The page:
Rule 26(a)(1)(A) of the Federal Rules of Civil Procedure provides that a party must disclose, without awaiting a formal discovery request, “the name . . . of each individual likely to have discoverable information that the disclosing party may use to support its claims or defenses, unless solely for impeachment, identifying the subjects of the information.”  Albeit, there are very few cases that address the degree of specificity required under Rule 26(a)(1).  However, some guidance can be gleaned from the purposes underlying the Rule itself.  Rule 26(a)(1) disclosures are designed to accelerate the exchange of basic information and “help focus the discovery that is needed, and facilitate preparation for trial or settlement.”  See Advisory Committee Notes to 1993 Amendments to Fed.R.Civ.P. 26(a).  Initial disclosures should provide the parties “with information essential to the proper litigation of all relevant facts, to eliminat[e] surprise, and to promot[e] settlement.”  Windom v. FM Industries, Inc., 2003 WL 21939033 (D. Neb. 2003) (quoting Rolscreen Co. v. Pella Prods. of St. Louis, Inc., 145 F.R.D. 92, 94 (S.D. Iowa 1992)).  See also City and County of San Francisco v. Tutor-Saliba Corp., 218 F.R.D. 219, 221 (N.D. Cal. 2003) (noting that Rule 26(a) seeks to “‘accelerate the exchange of basic information’ that is ‘needed in most cases to prepare for trial or make an informed decision about settlement’”).  To that end, initial disclosures should be “complete and detailed,” and should “give the opposing party information as to the identification and location of persons with knowledge so that they can be contacted in connection with the litigation.” Crouse Cartage Co. v. National Warehouse Investment Co., 2003 WL 23142182 (S.D. Ind. 2003) (quoting Biltrite Corp. v. World Road Markings, Inc., 202 F.R.D. 359, 362 (D. Mass. 2001)). “Indicating briefly the general topics on which such persons have information should not be burdensome, and will assist other parties in deciding which depositions will actually be needed.” See Advisory Committee Notes on the 1993 Amendments to Fed.R.Civ.P. 26(a).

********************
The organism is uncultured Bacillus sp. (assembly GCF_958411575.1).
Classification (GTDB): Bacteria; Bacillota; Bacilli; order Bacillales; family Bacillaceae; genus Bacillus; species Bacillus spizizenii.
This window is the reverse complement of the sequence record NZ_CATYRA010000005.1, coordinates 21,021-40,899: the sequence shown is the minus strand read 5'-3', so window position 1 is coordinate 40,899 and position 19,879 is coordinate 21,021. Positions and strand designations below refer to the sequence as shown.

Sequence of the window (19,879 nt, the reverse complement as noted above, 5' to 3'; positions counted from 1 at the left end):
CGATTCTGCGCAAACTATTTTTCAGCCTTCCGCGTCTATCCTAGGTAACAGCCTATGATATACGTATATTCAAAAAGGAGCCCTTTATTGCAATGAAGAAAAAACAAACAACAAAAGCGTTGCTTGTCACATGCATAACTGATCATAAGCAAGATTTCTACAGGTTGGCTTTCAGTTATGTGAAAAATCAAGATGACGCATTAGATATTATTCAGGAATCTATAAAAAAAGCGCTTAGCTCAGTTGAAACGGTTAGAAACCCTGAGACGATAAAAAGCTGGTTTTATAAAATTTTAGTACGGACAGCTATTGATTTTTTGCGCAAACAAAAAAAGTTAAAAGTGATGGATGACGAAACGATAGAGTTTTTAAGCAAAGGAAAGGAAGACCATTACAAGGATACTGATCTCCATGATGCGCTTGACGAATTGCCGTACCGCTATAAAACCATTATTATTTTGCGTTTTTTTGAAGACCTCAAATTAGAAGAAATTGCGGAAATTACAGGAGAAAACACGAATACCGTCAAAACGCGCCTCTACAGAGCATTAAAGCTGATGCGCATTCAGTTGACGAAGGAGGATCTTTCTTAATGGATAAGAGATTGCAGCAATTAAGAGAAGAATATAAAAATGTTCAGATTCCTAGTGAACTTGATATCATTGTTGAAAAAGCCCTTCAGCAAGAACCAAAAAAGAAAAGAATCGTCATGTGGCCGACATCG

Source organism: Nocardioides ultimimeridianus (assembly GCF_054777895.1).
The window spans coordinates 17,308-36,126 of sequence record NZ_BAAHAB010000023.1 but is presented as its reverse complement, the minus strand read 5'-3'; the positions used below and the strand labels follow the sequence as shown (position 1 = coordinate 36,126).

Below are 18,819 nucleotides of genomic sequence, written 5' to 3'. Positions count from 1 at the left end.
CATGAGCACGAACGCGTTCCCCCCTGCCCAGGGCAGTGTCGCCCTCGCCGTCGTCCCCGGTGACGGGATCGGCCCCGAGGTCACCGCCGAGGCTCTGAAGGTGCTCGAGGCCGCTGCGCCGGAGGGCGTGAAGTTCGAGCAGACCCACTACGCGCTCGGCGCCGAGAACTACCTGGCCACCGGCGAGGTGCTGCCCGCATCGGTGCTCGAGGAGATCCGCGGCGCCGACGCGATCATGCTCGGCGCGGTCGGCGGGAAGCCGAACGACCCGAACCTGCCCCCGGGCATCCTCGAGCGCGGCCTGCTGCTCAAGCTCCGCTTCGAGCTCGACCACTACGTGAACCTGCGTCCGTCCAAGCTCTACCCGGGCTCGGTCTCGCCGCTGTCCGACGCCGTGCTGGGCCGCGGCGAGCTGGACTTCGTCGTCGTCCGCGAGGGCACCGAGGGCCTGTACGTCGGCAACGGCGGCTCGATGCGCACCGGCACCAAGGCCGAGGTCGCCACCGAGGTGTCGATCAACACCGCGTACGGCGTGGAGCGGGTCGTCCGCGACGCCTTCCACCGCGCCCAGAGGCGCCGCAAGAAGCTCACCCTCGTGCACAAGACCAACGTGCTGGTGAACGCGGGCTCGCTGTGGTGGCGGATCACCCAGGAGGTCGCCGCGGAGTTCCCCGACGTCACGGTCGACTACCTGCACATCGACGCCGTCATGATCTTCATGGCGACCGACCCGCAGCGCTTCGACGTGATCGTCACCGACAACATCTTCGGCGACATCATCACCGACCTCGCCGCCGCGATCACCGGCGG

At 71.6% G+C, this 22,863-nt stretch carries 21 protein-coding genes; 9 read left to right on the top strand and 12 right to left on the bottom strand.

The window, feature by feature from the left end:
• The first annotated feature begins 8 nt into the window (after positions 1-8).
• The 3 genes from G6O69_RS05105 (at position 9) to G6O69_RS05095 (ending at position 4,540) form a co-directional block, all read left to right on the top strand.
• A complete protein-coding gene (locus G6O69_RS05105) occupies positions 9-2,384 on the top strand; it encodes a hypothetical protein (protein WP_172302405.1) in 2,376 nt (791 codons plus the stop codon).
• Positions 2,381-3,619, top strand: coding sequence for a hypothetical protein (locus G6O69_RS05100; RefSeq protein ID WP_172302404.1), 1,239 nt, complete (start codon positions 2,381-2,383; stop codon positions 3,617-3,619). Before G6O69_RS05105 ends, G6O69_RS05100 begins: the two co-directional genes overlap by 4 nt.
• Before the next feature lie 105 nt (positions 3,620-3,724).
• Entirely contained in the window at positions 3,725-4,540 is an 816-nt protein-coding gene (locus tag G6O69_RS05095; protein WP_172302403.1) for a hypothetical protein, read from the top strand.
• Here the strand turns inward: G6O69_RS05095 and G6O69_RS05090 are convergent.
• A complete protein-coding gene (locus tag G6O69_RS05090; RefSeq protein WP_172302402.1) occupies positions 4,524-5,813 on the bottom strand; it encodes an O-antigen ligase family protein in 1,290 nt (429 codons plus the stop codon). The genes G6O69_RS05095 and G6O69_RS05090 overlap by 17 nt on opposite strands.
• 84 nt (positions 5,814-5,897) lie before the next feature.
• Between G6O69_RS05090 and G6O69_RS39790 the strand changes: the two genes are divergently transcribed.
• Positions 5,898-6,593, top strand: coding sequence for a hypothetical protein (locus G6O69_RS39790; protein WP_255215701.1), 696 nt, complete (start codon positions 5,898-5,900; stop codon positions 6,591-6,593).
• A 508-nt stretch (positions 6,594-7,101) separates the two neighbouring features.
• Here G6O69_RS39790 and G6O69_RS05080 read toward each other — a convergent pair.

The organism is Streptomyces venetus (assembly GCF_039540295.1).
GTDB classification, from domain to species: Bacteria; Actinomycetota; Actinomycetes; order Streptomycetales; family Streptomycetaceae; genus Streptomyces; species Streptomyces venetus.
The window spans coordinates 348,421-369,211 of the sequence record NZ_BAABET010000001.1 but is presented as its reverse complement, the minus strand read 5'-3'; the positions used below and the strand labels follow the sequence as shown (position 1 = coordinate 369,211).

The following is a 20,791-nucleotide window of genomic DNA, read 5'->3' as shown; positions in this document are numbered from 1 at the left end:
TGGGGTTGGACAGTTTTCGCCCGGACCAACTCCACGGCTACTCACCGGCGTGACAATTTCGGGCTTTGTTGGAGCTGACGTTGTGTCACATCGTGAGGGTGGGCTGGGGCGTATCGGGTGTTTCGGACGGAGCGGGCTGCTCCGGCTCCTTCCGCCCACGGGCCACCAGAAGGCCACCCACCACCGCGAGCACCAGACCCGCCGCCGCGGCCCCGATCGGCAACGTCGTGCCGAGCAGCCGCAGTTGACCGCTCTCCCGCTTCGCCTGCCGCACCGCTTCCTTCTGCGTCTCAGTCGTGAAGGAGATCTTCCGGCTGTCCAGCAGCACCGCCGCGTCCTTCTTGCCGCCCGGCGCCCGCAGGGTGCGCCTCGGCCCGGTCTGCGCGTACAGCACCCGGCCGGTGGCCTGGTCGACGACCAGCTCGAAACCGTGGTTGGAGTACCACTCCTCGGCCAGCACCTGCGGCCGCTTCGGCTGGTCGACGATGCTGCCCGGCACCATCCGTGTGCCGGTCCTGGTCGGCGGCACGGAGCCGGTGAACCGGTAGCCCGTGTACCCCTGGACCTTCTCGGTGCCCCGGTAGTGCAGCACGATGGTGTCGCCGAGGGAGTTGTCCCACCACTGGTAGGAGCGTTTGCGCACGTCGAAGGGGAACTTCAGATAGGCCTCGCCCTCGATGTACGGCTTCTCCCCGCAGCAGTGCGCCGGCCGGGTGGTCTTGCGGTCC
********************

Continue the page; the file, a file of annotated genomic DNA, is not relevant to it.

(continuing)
In short, the Rule 26(a)(1) disclosure requirements should “be applied with common sense in light of the principles of Rule 1, keeping in mind the salutary purposes that the rule is intended to accomplish. The litigants should not indulge in gamesmanship with respect to the disclosure obligations.” See Advisory Committee Notes to 1993 Amendments to Fed.R.Civ.P. 26(a). See also Fitz, Inc. v. Ralph Wilson Plastics Co., 174 F.R.D. 587, 589 (D.N.J. 1997) (Rule 26 disclosure requirement should be applied with common sense). Counsel who make the mistake of treating Rule 26(a)(1) disclosures as a technical formality, rather than as an efficient start to relevant discovery, do their clients no service and necessarily risk the imposition of sanctions.
Plaintiff''s side contends that Defendant Qwest Employee Benefits Committee's Rule 26(a)(1) disclosures served yesterday are deficient.  Yesterday, Defendant disclosed the names of only two persons purportedly “hav[ing] knowledge regarding the documents in dispute.  Notably, Defendant's initial disclosures do not even bother to identify with any greater specificity those Investment Managers who allegedly have knowledge of specific "investment guidelines" applicable to his or her specific investment portfolio.
Rule 26(a)(1) requires initial disclosures based upon information then reasonably available to the disclosing party. Rule 26(g) states that the attorney or party making disclosures pursuant to Rule 26(a)(1) must sign those disclosures, thereby certifying that “to the best of the signer's knowledge, information, and belief, formed after a reasonable inquiry, the disclosure is complete and correct as of the time it is made.” See Fed.R.Civ.P. 26(g)(1) (emphasis added).
Pursuant to Local Rule 7.1, this is a request for Defendant's compliance with the letter and spirit of Rule 26(a)(1).  Please send me an email note to confirm you received this request and will provide me with a response.  Thank you.

Curtis L. Kennedy
8405 E. Princeton Ave.
Denver, CO  80237-1741
Tele: 303-770-0440
Fax: 303-843-0360

c:    Nelson Phelps